I have engaged in education and learning practice for close to three (3) decades. I have been fortunate to have studied, facilitated and taught across eras, cultures, continents, industries and disciplines. As a result I have diverse experience, and most importantly I believe, perspective of education and learning. If you are relatively new to my self, or my professional practice including that of my Education and Learning practice, I suggest you refer to my Educational Philosophy blog series, commencing with this one here (Page 2004). I believe that series will assist you as the reader to situate your self into my view of the world, and more particularly, my view of education and learning practice.
Given the developmental nature of education and learning practice, I have continued to update the following blog series for it to retain its currency in general, and relative to my specific practice at any given time, such as my Higher Edcuation Creative Media practice at the current time.
Education & Learning Session Plans
In Part 3b (Page 2015) of the above mentioned Educational Philosophy blog series, I discuss my approach to education and learning session plans. However, due to the nature of that series being an introduction to my approach, I did not go into detail of any such session plans. However, I have received many requests over the years from peers to provide them examples of what I introduced in ‘Layer 8i: My approach in preparing for a learning practice session Pt 9’ of that blog:.
“The final stage in this process – once the education & learning practice session plan has been developed – is to consider the various formats such a plan may be required in” (Page 2015)
In my professional practice, I have found there to be a number of formats of Education & Learning Session Plans. This blog is the start of a series of blogs to introduce a working example of these, illustrating who their commonalities, and differences. I am hoping this will provide the reader transparent examples of each of these types of education and learning session plans, and an understanding of what context they are most useful. In my professional practice experience, a particular context or situation of practice may require an alternative form of an education and learning session plan. All are connected, and all stem from what I refer to as a detailed education and learning session plan. However, what you pass to colleagues or take with you into the actual education and learning session may differ in form quite dramatically.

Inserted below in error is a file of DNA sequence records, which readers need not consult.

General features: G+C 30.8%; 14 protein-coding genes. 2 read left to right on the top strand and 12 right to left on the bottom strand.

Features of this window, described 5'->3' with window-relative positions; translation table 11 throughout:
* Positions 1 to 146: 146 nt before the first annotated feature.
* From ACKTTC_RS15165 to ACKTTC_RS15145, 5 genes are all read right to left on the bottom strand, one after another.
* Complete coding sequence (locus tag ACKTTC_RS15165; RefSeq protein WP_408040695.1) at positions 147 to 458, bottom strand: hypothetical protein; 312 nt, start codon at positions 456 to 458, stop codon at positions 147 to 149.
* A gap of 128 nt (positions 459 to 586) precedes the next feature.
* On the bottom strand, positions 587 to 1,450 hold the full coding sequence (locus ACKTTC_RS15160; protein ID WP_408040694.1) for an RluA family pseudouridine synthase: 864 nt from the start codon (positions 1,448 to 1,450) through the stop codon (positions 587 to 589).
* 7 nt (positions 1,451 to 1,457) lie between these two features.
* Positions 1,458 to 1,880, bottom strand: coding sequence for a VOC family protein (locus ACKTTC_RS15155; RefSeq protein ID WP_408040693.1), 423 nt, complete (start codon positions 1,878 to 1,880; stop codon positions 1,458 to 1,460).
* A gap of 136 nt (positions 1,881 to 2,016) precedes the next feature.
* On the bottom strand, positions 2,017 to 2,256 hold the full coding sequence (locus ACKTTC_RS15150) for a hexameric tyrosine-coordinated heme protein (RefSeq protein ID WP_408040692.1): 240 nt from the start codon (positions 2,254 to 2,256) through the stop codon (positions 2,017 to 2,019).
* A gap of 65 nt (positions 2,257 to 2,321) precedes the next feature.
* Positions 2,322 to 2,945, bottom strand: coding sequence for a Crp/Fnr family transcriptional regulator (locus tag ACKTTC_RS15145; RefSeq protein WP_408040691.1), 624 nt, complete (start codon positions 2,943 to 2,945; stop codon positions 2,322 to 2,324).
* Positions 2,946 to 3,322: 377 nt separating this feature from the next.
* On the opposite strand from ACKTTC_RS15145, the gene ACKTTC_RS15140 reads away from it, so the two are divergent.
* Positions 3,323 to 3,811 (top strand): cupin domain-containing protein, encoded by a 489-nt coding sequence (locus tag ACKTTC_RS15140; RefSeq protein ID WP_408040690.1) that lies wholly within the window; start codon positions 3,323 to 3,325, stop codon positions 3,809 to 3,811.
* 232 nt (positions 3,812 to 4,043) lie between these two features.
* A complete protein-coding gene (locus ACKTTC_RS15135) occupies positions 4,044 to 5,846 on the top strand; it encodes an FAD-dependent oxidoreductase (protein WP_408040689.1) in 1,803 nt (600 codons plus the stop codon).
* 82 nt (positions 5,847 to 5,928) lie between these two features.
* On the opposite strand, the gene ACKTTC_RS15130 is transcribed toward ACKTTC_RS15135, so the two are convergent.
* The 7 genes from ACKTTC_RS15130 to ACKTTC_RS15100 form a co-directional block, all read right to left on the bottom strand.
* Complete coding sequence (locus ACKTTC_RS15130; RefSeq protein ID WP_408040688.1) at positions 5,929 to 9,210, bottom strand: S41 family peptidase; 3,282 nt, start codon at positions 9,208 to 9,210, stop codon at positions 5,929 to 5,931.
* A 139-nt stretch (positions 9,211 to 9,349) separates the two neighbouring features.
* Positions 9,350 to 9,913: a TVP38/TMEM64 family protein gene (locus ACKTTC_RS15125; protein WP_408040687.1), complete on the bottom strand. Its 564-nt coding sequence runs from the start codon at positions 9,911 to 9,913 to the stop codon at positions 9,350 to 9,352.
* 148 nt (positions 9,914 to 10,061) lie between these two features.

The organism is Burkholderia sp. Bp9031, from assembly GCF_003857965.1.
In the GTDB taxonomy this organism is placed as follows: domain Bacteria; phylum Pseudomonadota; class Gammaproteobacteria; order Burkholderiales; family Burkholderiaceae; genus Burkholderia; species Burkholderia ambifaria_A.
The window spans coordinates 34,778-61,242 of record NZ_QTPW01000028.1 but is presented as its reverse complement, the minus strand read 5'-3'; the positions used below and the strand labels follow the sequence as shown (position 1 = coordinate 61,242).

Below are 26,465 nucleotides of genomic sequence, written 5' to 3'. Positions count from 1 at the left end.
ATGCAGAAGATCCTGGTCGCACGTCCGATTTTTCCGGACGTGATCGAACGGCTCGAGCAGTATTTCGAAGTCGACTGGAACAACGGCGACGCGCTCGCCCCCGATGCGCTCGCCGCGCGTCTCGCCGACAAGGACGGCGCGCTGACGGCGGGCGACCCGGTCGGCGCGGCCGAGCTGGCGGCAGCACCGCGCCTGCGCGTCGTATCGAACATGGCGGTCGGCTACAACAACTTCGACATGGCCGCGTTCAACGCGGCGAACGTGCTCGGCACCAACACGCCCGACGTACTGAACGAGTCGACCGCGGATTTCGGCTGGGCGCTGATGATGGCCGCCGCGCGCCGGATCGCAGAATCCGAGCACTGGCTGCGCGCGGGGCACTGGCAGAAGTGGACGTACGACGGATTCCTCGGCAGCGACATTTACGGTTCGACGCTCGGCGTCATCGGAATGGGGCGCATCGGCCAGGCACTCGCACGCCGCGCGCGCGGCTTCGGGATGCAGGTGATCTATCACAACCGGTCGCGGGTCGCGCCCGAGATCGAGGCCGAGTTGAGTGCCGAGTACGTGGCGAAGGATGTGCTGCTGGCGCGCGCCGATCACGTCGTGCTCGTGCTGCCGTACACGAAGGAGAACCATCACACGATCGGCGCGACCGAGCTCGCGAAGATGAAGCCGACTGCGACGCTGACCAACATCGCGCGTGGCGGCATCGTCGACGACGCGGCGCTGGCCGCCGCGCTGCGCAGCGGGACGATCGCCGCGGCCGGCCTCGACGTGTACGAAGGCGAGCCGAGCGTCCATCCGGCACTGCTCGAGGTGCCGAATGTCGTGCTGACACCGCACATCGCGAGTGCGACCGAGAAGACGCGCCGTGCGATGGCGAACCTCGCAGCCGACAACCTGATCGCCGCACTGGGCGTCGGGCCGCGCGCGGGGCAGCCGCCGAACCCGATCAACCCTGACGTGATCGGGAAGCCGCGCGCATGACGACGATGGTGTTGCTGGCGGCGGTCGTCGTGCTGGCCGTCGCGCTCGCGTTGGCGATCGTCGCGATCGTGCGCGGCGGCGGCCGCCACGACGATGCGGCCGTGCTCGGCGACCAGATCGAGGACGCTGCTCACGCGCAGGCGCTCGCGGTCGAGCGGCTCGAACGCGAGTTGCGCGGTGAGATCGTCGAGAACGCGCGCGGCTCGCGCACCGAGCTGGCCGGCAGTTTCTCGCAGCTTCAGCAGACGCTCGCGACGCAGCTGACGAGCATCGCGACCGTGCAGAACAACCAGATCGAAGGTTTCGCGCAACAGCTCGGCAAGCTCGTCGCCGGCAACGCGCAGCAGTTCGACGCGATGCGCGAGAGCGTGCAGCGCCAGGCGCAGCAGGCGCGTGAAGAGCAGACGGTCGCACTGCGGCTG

Here is Education + Learning Session Plan Part 1 of a planned six (6) part series.
DLP Detailed Education & Learning Session Plan
What: This is a fully detailed education & learning session plan of what you are planning to do, including post-practice reflections.
I estimate it would take approximately 6 hours to create an education & learning session plan, and then approximately 3 hours to reflect upon that education & learning session plan post-practice. Time invested in my opinion is a not negotiable aspect of the education & learning practice process, if that novice education & learning practitioner desires to become an education industry professional education & learning practitioner.
Possible Use: This type of Education & Learning Session Plan is to be created by a novice education & learning practitioner for every lesson for the first two years of practice.
In this situation, I would expect an experienced education and learner practitioner to be mentoring the novice education and learning practitioners, discussing and scaffolding the novice education & learning practitioner in their lessons across their first two years of practice – in the planning, delivery and post-practice reflection stages of their education and learner practice.
EG: see ‘DLP Education + Learning Practice Session plan 2015.20151120.v36’
With over 20 years experience in the arts & post-compulsory education, David has lived, studied and worked Internationally including Japan, India, Fiji, the US and NZ.
David has extensive interests as per the extensive blogs hosted on his site (see below).
Additionally, David has published in both lay texts and academic (peer-review) publications.